Whistleblowers are people who report wrongdoing by their employers. Many different federal and Ohio state laws protect whistleblowers from retaliation by their employers. Which law applies will often be determined by the activity that the whistleblower is reporting. For example, an employee reporting possible environmental crimes by an employer is protected by certain environmental protection laws. Another federal law protects people who "blow the whistle" on companies that overcharge the federal government for services or products provided to the federal government. Dozens of laws exist to protect particular different whistleblowing activities. These are just two examples.
Ohio also has a more general law that protects whistleblowers. Ohio Revised Code Section 4113.52 protects an employee who properly reports their reasonable belief that their employer is committing "a criminal offense that is likely to cause an imminent risk of physical harm to persons or a hazard to public health or safety or is a felony." The employee, however, must make the report in good faith. The employee does not have to be right about the allegation, but some factual basis for the allegation must exist.
The statute also has strict requirements regarding how the employee must report their concerns. An employee seeking whistleblower protection must prove that: (1) the employee provided the required oral notification to the employee's supervisor or other responsible officer of the employer, (2) the employee filed a written report with the supervisor or other responsible officer, (3) the employer failed to correct the violation or to make a reasonable and good faith effort to correct the violation. Furthermore, the statute requires that an employee must prove that after the employer failed to take steps to correct the violation, the employee filed "a written report that provides sufficient detail to identify and describe the violation with the proper prosecuting authority or other appropriate official or agency with regulatory authority over the employer and the industry, trade or business in which the employer is engaged."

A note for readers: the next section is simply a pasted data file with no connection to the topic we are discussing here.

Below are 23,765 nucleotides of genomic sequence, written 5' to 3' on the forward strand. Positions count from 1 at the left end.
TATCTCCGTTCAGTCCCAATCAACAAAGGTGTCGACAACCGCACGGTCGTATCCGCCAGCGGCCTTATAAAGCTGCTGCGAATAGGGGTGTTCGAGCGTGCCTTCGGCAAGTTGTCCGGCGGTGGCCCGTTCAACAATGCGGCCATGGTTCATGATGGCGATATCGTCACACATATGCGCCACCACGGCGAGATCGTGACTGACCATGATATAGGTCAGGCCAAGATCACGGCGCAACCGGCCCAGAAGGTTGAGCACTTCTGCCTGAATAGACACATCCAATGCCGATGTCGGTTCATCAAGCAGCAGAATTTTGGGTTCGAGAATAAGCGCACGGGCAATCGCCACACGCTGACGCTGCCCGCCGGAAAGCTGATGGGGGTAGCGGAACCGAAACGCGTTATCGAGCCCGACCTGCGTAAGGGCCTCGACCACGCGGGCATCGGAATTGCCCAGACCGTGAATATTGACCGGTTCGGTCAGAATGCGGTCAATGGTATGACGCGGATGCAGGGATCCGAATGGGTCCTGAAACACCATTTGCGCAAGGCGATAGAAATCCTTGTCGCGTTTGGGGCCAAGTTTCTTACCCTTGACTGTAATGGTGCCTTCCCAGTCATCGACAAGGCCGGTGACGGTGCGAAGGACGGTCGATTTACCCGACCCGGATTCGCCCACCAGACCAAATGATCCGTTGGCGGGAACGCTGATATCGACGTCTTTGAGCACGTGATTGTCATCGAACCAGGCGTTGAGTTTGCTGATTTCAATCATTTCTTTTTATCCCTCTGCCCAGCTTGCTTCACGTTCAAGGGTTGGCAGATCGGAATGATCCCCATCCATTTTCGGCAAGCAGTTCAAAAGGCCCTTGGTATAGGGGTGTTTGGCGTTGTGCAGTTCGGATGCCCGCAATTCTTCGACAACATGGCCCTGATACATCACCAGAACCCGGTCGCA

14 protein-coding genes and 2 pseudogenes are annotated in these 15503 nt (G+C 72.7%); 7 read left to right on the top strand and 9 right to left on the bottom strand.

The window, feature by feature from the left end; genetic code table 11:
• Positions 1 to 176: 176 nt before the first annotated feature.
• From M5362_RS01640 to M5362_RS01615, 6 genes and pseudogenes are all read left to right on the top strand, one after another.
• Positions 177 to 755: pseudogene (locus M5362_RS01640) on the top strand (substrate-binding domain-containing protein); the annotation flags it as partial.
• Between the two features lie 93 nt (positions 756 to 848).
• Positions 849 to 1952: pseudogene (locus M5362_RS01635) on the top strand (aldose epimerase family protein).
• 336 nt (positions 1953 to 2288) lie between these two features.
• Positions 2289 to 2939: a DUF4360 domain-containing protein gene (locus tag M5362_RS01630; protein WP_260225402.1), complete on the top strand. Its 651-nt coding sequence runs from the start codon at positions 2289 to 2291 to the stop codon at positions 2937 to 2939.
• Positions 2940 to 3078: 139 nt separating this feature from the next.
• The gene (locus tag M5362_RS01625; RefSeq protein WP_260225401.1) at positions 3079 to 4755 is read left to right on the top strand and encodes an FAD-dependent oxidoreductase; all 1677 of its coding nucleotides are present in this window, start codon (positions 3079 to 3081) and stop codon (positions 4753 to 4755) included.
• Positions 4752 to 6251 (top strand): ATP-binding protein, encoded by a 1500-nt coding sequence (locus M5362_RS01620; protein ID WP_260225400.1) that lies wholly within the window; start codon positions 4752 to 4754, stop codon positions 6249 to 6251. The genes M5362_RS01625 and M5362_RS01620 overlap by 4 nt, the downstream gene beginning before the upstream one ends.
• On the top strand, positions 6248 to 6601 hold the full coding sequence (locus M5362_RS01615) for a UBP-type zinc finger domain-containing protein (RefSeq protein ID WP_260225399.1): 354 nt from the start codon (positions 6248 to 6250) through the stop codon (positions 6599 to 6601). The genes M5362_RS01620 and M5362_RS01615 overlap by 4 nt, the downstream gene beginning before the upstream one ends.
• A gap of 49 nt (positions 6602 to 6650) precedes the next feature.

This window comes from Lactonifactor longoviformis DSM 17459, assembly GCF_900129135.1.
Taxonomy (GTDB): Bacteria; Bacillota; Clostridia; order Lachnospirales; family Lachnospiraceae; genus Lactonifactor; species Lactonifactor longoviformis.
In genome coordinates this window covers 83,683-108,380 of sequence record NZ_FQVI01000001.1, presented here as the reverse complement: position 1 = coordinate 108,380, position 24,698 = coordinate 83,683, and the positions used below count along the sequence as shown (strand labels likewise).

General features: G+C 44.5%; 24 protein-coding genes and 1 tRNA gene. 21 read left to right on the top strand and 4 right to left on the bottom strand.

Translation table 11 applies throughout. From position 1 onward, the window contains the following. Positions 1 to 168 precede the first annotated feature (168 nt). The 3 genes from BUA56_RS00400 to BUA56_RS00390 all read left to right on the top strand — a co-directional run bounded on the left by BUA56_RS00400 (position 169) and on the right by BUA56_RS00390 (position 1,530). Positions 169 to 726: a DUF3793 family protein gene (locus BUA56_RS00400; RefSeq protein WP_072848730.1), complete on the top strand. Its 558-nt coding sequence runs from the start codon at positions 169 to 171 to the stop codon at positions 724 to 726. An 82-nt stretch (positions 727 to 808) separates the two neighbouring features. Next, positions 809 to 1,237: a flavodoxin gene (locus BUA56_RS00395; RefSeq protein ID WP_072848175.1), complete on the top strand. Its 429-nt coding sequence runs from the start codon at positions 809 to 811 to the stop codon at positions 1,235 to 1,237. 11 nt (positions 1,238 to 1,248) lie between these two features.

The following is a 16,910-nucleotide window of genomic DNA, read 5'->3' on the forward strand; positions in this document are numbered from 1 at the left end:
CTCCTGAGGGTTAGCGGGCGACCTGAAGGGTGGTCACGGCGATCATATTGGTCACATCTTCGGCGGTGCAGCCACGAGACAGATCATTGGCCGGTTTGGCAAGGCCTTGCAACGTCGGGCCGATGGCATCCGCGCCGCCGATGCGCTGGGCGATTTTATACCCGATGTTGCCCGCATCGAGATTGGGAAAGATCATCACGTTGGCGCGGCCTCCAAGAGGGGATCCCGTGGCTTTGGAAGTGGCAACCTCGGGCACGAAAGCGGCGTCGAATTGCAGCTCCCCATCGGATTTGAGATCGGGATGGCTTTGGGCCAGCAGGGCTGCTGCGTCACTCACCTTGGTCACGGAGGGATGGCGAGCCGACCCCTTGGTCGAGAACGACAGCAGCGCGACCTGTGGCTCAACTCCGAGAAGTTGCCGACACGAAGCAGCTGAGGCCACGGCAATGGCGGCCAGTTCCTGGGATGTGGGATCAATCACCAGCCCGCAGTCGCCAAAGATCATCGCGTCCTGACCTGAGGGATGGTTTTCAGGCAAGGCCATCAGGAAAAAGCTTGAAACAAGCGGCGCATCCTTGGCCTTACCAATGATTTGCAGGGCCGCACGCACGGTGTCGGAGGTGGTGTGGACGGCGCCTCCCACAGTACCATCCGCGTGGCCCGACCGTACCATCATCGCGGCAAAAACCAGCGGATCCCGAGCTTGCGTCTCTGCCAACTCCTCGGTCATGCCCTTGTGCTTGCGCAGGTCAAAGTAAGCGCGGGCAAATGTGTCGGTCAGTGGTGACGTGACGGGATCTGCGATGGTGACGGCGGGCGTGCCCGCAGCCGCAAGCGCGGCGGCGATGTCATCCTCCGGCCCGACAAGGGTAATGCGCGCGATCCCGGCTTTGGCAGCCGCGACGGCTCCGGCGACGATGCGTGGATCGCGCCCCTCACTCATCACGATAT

Complying with Ohio's statute is difficult for most employees. This means that most claims brought under the statute fail. But because alternative protections may exist, employees should seek competent counsel when they feel that they have been retaliated against for reporting employer wrongdoing. Likewise, Ohio employers accused of whistleblower retaliation should retain counsel experienced and familiar with the particular whistleblower laws at issue because many times defenses will depend on technical application of statutes that require in depth knowledge of what the statute requires.